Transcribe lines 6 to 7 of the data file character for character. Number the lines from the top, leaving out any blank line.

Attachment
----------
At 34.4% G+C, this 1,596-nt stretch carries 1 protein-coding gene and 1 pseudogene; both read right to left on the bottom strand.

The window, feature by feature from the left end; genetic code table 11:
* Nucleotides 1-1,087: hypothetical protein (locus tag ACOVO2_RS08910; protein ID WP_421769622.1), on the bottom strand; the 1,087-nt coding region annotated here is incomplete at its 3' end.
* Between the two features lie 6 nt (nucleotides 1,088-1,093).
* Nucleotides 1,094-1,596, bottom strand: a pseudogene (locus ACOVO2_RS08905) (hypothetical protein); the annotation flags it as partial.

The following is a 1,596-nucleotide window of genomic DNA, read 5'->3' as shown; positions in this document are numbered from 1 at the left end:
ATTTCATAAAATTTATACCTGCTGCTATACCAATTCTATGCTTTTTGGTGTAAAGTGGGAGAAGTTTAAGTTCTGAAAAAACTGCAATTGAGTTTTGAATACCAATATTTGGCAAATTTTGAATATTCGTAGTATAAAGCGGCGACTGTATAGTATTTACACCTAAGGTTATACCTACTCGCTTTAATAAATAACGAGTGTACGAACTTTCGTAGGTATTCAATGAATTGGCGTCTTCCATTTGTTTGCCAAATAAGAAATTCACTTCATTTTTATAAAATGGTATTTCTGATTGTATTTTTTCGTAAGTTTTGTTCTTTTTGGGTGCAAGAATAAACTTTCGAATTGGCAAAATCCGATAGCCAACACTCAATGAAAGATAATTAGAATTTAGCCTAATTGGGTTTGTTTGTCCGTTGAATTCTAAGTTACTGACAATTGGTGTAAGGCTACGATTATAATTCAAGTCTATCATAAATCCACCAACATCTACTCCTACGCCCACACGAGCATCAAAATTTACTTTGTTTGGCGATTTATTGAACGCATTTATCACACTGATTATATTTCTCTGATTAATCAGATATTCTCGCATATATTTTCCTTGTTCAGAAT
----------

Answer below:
The following is a 1,596-nucleotide window of genomic DNA, read 5'->3' as shown; positions in this document are numbered from 1 at the left end:
ATTTCATAAAATTTATACCTGCTGCTATACCAATTCTATGCTTTTTGGTGTAAAGTGGGAGAAGTTTAAGTTCTGAAAAAACTGCAATTGAGTTTTGAATACCAATATTTGGCAAATTTTGAATATTCGTAGTATAAAGCGGCGACTGTATAGTATTTACACCTAAGGTTATACCTACTCGCTTTAATAAATAACGAGTGTACGAACTTTCGTAGGTATTCAATGAATTGGCGTCTTCCATTTGTTTGCCAAATAAGAAATTCACTTCATTTTTATAAAATGGTATTTCTGATTGTATTTTTTCGTAAGTTTTGTTCTTTTTGGGTGCAAGAATAAACTTTCGAATTGGCAAAATCCGATAGCCAACACTCAATGAAAGATAATTAGAATTTAGCCTAATTGGGTTTGTTTGTCCGTTGAATTCTAAGTTACTGACAATTGGTGTAAGGCTACGATTATAATTCAAGTCTATCATAAATCCACCAACATCTACTCCTACGCCCACACGAGCATCAAAATTTACTTTGTTTGGCGATTTATTGAACGCATTTATCACACTGATTATATTTCTCTGATTAATCAGATATTCTCGCATATATTTTCCTTGTTCAGAAT